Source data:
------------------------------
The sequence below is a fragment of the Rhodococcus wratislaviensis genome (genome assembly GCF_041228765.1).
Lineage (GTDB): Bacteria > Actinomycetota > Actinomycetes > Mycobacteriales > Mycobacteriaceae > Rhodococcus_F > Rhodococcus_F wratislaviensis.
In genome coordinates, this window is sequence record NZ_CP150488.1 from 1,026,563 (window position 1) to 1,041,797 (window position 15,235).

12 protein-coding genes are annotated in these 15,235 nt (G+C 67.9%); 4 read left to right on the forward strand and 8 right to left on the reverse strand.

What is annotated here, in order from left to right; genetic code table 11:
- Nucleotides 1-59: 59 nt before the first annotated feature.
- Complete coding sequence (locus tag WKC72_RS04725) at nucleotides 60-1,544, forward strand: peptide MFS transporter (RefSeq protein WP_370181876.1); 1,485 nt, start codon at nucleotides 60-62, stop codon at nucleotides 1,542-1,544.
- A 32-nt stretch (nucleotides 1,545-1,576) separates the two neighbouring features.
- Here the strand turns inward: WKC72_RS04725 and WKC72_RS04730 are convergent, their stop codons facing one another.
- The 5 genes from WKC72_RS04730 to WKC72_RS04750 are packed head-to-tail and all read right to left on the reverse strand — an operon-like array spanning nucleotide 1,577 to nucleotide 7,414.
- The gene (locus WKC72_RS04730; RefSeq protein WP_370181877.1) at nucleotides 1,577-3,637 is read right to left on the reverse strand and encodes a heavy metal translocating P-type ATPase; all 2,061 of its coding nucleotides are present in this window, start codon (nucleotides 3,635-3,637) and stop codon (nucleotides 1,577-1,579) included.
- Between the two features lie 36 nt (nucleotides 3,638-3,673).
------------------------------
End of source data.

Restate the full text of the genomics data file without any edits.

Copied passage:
The sequence below is a fragment of the Rhodococcus wratislaviensis genome (genome assembly GCF_041228765.1).
Lineage (GTDB): Bacteria > Actinomycetota > Actinomycetes > Mycobacteriales > Mycobacteriaceae > Rhodococcus_F > Rhodococcus_F wratislaviensis.
In genome coordinates, this window is sequence record NZ_CP150488.1 from 1,026,563 (window position 1) to 1,041,797 (window position 15,235).

12 protein-coding genes are annotated in these 15,235 nt (G+C 67.9%); 4 read left to right on the forward strand and 8 right to left on the reverse strand.

What is annotated here, in order from left to right; genetic code table 11:
- Nucleotides 1-59: 59 nt before the first annotated feature.
- Complete coding sequence (locus tag WKC72_RS04725) at nucleotides 60-1,544, forward strand: peptide MFS transporter (RefSeq protein WP_370181876.1); 1,485 nt, start codon at nucleotides 60-62, stop codon at nucleotides 1,542-1,544.
- A 32-nt stretch (nucleotides 1,545-1,576) separates the two neighbouring features.
- Here the strand turns inward: WKC72_RS04725 and WKC72_RS04730 are convergent, their stop codons facing one another.
- The 5 genes from WKC72_RS04730 to WKC72_RS04750 are packed head-to-tail and all read right to left on the reverse strand — an operon-like array spanning nucleotide 1,577 to nucleotide 7,414.
- The gene (locus WKC72_RS04730; RefSeq protein WP_370181877.1) at nucleotides 1,577-3,637 is read right to left on the reverse strand and encodes a heavy metal translocating P-type ATPase; all 2,061 of its coding nucleotides are present in this window, start codon (nucleotides 3,635-3,637) and stop codon (nucleotides 1,577-1,579) included.
- Between the two features lie 36 nt (nucleotides 3,638-3,673).